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Chavez allies say victorious in Congress vote
Updated: 2005-12-05 11:07

Venezuelan President Hugo Chavez's political party said on Sunday it had won 114 out of 167 seats in the Congress after opposition parties dropped out of elections protesting bias by electoral authorities.

MVR party chief Willian Lara said its preliminary figures showed the alliance of pro-Chavez lawmakers had won all the seats in parliament, handing the left-wing leader uncontested control over the legislature.

"MVR managed to get 114 deputies elected and according to the figures we have, all 167 members of the National Assembly are supporters of the project written into the Bolivarian constitution," Lara said in a reference to Chavez allies.

Venezuelan President Hugo Chavez greets supporters after casting his ballot during legislative elections in Caracas, December 4, 2005.
Venezuelan President Hugo Chavez greets supporters after casting his ballot during legislative elections in Caracas, December 4, 2005. [Reuters]
The National Electoral Council has still to provide final results. But with just 114 MVR seats in the Congress, the pro-Chavez alliance would have more than two thirds it needs to press for what they call necessary reforms, such as allowing unlimited re-election to the presidency, which opponents fear will give even greater authority to the former army officer.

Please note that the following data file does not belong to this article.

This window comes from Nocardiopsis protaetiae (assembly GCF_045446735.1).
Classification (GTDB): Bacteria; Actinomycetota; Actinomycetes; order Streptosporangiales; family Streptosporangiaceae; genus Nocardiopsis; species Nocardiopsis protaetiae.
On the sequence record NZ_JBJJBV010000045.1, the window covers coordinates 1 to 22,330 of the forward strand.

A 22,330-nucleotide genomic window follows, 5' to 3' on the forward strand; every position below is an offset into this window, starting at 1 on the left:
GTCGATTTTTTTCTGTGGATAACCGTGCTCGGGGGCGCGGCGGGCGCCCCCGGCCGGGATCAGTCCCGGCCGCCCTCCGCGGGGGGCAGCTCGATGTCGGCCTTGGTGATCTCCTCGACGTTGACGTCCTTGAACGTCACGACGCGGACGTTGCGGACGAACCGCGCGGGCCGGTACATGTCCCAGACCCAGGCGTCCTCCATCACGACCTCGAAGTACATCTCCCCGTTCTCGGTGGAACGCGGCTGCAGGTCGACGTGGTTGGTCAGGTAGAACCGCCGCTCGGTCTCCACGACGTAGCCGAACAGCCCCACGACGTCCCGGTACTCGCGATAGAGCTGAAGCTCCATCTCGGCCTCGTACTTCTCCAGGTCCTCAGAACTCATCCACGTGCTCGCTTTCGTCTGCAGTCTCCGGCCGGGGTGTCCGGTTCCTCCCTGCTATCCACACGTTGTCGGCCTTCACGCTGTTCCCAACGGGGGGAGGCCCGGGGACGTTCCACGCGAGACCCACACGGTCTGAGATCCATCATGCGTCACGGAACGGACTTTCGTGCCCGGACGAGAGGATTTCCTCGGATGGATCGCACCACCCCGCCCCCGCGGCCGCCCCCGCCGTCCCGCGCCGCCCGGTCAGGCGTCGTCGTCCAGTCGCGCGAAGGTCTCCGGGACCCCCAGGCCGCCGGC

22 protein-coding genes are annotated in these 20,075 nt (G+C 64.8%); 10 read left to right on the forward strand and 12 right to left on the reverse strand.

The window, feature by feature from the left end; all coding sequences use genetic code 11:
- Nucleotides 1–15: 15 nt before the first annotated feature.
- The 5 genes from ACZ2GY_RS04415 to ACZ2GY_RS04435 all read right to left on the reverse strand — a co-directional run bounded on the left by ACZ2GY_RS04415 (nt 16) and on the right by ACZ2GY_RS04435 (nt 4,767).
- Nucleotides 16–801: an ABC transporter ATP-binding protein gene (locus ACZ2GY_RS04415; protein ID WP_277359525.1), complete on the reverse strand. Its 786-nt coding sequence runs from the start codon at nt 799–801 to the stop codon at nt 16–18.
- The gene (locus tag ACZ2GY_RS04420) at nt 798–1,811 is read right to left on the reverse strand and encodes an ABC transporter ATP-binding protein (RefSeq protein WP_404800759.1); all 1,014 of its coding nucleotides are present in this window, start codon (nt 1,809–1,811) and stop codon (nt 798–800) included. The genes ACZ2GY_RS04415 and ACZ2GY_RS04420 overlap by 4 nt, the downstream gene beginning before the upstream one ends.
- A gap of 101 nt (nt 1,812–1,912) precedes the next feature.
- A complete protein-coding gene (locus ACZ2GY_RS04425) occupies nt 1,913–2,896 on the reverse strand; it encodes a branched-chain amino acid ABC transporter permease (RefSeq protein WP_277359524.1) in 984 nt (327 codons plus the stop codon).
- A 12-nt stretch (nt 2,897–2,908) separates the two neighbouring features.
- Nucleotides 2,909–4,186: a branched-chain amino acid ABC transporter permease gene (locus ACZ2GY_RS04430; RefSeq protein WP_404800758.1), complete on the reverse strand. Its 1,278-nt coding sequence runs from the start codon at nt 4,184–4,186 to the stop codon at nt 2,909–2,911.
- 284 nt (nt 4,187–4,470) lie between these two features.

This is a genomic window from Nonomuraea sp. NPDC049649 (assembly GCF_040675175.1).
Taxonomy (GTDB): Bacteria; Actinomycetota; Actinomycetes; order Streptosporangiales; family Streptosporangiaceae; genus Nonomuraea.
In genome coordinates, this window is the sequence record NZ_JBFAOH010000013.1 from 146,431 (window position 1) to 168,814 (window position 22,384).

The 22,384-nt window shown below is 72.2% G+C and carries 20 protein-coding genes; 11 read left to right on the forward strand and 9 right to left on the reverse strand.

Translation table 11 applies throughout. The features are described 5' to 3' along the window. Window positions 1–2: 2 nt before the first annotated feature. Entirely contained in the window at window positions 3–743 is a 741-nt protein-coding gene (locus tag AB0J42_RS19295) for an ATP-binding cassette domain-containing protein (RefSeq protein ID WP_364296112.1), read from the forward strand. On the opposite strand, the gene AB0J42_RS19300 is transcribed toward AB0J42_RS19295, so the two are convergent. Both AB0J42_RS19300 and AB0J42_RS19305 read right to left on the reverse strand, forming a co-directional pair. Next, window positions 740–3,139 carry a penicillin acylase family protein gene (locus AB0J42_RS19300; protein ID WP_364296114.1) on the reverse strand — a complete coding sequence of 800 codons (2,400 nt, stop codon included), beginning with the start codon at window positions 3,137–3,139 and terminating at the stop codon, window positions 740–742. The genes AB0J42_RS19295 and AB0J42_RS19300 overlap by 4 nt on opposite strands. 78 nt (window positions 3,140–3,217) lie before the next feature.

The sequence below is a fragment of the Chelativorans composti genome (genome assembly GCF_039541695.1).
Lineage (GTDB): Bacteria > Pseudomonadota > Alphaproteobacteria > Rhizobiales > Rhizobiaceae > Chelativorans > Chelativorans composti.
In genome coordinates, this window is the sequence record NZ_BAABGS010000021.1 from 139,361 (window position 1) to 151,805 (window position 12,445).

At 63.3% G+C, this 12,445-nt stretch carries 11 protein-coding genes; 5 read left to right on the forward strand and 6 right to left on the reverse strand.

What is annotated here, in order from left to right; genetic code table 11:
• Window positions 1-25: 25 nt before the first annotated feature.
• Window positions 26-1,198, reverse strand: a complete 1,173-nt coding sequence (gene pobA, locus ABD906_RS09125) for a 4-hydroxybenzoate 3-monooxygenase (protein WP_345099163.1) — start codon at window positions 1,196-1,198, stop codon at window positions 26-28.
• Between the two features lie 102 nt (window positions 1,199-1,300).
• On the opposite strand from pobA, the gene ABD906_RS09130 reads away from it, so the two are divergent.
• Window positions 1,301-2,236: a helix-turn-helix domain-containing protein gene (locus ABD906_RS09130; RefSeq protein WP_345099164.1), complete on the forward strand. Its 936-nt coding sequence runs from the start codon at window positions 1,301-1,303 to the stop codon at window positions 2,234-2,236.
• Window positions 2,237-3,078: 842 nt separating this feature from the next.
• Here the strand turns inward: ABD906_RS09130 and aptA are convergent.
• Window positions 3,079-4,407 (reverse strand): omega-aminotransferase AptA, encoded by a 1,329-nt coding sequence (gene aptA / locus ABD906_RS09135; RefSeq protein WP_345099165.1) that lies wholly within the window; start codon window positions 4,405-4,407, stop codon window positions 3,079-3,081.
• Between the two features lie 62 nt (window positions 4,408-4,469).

Most opposition groups abstained from voting on Sunday after accusing electoral authorities of favoring the populist leader and manipulating electronic voting machines, despite agreeing previously to participate in the election.

Chavez, a frequent critic of Washington, has accused U.S. officials of orchestrating the boycott to trigger a political crisis. But he said the move included only a minority of candidates and could not invalidate the vote.

"These old parties, they are already dead -- but they are still hanging on, resisting death," Chavez told reporters after casting his vote in Caracas. "Now they've accelerated their own demise."

National Assembly deputies backing Chavez held 86 seats against 79 in the opposition camp. Two new seats were up for grabs this year.

Lawmakers backing Chavez have said they want to pass constitutional changes such as lifting the limit of two terms on presidential tenure. Chavez foes fear this will hand more power to a man they already accuse of eroding democracy by controlling the courts and other institutions.
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